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Elburn store sees green in old coins, toys

Scott High owns Tri County Coins in Elburn.
Scott High owns Tri County Coins in Elburn.

ELBURN – Schaun Blakeslee laid out rolls of quarters and dimes on the counter of Tri County Coins & Collectibles.

“Wow, you are going to have a good payday here,” said Silvia High, who owns the store with her husband, Scott.

Blakeslee had plenty of pre-1964 coins in her collection. Quarters minted before 1964 contain 90 percent silver. Blakeslee smiled as Scott High handed her $1,007 in cash. She was happy to give her coins a new home.

“I was tired of storing them around at home,” she said.

Tri County Coins & Collectibles is at 111 N. Main St. in the heart of Elburn’s downtown. Scott High opened the store five years ago.

“I just always had an interest in coins,” he said. “We help people get what they want out of their investments.”

High said he sees people cashing in their coin collections these days, given the surge in silver and gold prices.

“Silver prices are almost at their high for the year, $35 an ounce,” he said. “It’s been as high as $50. When I opened the store five years ago, silver was selling for $12 an ounce. We see people mostly selling coins, currency and jewelry.”

The store buys a variety of coins and currency, including commemorative coins, proof sets, mint sets, old U.S. paper currency, confederate notes and gold certificates. Collecting coins can be a tricky hobby, he said.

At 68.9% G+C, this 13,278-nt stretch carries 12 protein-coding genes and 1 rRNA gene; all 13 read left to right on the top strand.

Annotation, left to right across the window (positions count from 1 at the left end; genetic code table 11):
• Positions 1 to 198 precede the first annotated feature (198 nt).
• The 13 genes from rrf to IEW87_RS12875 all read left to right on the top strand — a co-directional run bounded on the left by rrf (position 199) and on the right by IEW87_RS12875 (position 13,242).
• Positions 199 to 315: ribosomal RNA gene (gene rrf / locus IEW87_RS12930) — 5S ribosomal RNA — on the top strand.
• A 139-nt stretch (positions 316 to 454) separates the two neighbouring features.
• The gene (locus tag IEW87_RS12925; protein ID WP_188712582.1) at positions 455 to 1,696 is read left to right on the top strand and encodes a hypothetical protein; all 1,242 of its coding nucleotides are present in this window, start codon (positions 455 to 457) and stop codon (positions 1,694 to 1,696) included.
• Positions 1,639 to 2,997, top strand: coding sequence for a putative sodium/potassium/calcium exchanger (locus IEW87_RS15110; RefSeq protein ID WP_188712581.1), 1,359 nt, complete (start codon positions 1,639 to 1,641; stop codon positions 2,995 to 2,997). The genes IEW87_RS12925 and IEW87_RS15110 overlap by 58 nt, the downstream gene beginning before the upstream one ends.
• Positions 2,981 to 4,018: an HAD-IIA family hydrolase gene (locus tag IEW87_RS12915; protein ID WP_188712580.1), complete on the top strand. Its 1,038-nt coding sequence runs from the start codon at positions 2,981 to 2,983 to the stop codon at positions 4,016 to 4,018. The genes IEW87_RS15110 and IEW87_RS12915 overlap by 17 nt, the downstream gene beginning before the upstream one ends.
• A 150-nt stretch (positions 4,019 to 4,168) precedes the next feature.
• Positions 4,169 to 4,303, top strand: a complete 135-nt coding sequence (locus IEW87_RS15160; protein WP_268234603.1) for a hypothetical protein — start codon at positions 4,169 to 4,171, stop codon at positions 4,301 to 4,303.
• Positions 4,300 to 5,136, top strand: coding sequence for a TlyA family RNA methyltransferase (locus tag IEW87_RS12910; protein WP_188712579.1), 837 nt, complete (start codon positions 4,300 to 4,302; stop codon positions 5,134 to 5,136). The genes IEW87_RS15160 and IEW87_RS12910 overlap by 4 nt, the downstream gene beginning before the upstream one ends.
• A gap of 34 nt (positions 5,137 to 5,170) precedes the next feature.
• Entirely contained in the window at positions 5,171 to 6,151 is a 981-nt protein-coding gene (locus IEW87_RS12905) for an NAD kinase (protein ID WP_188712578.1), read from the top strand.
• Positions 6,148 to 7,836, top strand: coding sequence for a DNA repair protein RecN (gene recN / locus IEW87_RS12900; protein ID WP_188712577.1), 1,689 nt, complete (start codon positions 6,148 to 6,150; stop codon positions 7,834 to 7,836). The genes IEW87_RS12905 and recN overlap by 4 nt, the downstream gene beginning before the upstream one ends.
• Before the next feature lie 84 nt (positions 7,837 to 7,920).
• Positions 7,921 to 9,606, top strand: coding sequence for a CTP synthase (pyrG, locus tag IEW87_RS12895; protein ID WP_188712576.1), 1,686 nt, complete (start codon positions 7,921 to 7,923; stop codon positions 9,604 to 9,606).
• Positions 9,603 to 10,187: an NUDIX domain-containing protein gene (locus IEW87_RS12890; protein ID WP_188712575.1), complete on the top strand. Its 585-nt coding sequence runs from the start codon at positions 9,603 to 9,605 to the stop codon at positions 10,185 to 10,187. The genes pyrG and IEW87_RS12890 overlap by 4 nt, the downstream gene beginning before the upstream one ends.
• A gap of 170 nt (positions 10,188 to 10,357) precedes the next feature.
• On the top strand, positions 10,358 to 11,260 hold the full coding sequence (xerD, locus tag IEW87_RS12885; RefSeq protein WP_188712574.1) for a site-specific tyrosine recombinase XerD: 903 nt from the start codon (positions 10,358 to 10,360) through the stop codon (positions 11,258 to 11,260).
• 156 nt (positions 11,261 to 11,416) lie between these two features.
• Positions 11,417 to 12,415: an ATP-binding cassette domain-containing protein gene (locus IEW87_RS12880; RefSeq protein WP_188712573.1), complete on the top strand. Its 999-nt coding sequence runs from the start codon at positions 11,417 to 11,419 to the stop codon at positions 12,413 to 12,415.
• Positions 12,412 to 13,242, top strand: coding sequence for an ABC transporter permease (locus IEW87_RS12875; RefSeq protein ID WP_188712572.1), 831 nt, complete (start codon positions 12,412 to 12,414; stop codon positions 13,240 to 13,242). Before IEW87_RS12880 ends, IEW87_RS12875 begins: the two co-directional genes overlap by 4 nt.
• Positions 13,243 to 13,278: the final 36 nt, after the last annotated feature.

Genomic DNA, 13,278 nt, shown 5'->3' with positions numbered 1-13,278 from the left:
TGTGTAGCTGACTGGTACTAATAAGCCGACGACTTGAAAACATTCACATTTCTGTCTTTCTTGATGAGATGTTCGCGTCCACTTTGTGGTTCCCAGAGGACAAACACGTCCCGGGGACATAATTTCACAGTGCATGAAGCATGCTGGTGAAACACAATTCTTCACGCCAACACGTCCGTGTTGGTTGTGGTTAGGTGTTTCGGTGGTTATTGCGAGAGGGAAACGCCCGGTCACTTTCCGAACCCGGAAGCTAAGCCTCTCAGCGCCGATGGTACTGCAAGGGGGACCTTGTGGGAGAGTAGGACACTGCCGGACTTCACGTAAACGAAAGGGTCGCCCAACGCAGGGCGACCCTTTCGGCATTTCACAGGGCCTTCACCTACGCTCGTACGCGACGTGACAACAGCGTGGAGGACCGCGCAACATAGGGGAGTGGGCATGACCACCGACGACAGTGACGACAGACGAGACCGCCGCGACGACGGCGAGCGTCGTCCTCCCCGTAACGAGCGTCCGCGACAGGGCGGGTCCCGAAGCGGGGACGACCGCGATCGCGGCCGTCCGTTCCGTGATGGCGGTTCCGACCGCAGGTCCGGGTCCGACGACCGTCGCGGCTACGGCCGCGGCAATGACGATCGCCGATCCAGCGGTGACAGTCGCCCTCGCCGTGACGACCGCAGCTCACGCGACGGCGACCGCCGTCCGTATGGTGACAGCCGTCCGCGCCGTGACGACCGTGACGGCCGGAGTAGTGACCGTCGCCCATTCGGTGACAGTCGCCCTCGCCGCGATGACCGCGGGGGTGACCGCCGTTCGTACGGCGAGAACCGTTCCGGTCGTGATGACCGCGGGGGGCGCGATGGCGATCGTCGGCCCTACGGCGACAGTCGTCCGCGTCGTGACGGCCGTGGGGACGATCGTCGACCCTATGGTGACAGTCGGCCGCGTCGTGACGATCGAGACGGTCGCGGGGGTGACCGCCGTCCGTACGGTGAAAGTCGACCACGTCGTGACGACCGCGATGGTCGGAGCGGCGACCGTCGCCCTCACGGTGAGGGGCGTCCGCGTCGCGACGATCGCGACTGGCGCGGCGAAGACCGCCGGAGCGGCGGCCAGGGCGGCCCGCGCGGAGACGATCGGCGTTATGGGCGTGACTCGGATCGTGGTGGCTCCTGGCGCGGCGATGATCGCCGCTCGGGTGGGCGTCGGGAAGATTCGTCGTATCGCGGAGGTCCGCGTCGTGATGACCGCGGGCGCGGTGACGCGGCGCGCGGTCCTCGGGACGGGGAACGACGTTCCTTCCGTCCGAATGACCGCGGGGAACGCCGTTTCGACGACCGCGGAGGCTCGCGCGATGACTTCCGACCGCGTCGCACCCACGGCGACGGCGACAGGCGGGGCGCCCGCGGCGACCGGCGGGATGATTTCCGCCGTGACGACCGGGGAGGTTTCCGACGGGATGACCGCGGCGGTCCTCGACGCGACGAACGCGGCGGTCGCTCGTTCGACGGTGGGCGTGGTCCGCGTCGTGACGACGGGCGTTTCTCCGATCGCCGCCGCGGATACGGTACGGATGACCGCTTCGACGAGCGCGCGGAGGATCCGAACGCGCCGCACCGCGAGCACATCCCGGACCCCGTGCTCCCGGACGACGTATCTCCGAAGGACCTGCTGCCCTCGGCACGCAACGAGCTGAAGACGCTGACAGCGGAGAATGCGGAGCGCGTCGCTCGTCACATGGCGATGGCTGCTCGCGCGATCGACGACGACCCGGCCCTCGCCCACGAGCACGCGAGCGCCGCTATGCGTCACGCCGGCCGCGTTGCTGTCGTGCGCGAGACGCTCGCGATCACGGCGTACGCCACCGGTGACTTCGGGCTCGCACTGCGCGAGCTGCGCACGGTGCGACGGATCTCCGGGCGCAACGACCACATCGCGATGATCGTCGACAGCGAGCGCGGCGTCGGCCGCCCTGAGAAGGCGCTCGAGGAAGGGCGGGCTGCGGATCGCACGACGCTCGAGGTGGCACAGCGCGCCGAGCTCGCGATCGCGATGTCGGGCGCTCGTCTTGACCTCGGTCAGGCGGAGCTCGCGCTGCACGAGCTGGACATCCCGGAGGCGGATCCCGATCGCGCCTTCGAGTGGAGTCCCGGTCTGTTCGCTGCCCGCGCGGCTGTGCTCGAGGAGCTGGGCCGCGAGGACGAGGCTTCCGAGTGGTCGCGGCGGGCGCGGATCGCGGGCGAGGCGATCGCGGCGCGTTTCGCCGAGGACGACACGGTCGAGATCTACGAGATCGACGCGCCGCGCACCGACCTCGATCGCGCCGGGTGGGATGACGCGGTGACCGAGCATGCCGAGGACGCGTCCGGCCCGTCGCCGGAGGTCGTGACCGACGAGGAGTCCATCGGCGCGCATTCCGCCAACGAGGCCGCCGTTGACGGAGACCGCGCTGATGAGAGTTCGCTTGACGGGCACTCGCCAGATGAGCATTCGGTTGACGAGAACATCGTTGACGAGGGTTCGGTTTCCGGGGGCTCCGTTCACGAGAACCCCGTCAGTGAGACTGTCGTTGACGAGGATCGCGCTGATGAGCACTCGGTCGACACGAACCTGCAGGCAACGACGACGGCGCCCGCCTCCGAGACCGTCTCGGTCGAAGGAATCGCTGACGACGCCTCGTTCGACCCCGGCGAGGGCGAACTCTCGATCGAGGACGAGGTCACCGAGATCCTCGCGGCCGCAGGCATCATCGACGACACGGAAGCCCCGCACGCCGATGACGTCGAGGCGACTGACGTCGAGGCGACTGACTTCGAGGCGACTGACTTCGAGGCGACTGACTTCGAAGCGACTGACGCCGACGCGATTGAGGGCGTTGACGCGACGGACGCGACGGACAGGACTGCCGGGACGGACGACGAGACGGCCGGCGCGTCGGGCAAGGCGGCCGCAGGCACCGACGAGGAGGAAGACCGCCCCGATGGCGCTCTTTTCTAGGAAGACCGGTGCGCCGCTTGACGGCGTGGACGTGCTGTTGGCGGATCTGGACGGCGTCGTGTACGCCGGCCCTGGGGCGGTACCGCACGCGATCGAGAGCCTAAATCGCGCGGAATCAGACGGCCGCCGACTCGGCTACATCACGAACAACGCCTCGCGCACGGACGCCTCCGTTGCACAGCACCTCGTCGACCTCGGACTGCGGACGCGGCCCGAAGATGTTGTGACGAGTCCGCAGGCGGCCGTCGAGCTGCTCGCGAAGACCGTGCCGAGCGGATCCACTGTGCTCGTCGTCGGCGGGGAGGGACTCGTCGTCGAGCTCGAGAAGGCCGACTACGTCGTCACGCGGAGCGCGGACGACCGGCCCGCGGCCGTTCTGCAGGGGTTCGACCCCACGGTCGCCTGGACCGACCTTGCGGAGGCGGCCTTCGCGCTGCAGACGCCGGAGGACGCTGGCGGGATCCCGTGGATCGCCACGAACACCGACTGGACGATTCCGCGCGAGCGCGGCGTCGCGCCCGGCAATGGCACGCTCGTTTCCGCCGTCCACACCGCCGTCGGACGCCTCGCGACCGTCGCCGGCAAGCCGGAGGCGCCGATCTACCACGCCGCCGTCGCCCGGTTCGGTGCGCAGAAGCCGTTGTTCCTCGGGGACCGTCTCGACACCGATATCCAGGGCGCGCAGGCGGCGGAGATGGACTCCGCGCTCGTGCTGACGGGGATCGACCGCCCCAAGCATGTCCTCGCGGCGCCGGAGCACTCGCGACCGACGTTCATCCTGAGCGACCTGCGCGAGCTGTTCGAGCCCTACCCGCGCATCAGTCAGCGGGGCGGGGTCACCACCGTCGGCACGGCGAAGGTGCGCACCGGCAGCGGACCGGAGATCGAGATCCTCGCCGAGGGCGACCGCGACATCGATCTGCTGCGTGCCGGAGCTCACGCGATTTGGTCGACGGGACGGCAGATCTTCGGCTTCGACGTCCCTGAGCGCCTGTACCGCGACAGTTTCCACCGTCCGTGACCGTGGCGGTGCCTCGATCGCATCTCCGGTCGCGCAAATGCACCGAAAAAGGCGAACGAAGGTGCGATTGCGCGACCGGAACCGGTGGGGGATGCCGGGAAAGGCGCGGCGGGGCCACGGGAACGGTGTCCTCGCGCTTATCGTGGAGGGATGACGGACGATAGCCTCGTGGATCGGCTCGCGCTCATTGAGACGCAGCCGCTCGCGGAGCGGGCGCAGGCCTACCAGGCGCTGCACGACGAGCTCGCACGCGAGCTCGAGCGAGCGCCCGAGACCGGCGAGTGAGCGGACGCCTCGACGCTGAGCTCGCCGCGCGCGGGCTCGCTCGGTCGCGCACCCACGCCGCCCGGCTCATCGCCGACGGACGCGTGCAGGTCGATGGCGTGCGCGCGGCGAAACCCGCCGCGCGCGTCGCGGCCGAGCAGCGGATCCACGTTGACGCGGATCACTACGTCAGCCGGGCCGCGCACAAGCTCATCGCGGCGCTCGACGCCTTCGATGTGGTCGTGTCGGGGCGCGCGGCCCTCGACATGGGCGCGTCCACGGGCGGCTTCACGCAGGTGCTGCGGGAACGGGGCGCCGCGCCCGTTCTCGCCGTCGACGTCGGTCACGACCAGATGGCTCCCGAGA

“It’s not always about how old something is,” Scott High said. “Many times, it’s how many they make of something.”

For example, a 1928 Peace Dollar in good condition is worth about $800.

“They didn’t make a lot of them back then,” he said. “There were only 360,000 made. Nowadays, they make 300 million coins.”

Walking around the store, people may be reunited with a toy from their childhood, such as a 1950s wooden Popeye or a Donny and Marie Osmond doll set from the 1970s. Toys, including a Casper the Friendly Ghost toy with “eye-popping” action and “The Nightmare Before Christmas” lunch box, fill the store’s shelves.

“One man’s junk is another person’s treasure,” he said. “I just try to have the better junk.”

The couple scours flea markets, yard sales and auctions for items that will interest customers. But Scott High isn’t a collector himself.

“I’m not a pack rat,” he said. “My wife wouldn’t let me.”

The store also sells items such as an antique wooden barn drill that was used to make peg holes for barns and wooden clothes wringer. Those looking to redecorate their house might find something at the store.

“We have a fair amount of people who come in and know they can pick up decor items at a decent price,” he said.

Tri County Coins & Collectibles has a presence beyond its 670-square-foot store. The store has a presence on eBay, which appeals to local residents and those not living in the area.

“Local people have seen our ads on eBay and then have come in and bought the merchandise,” Scott High said. “It saves them on shipping costs.”

Information is available by calling 630-365-9700 or online at

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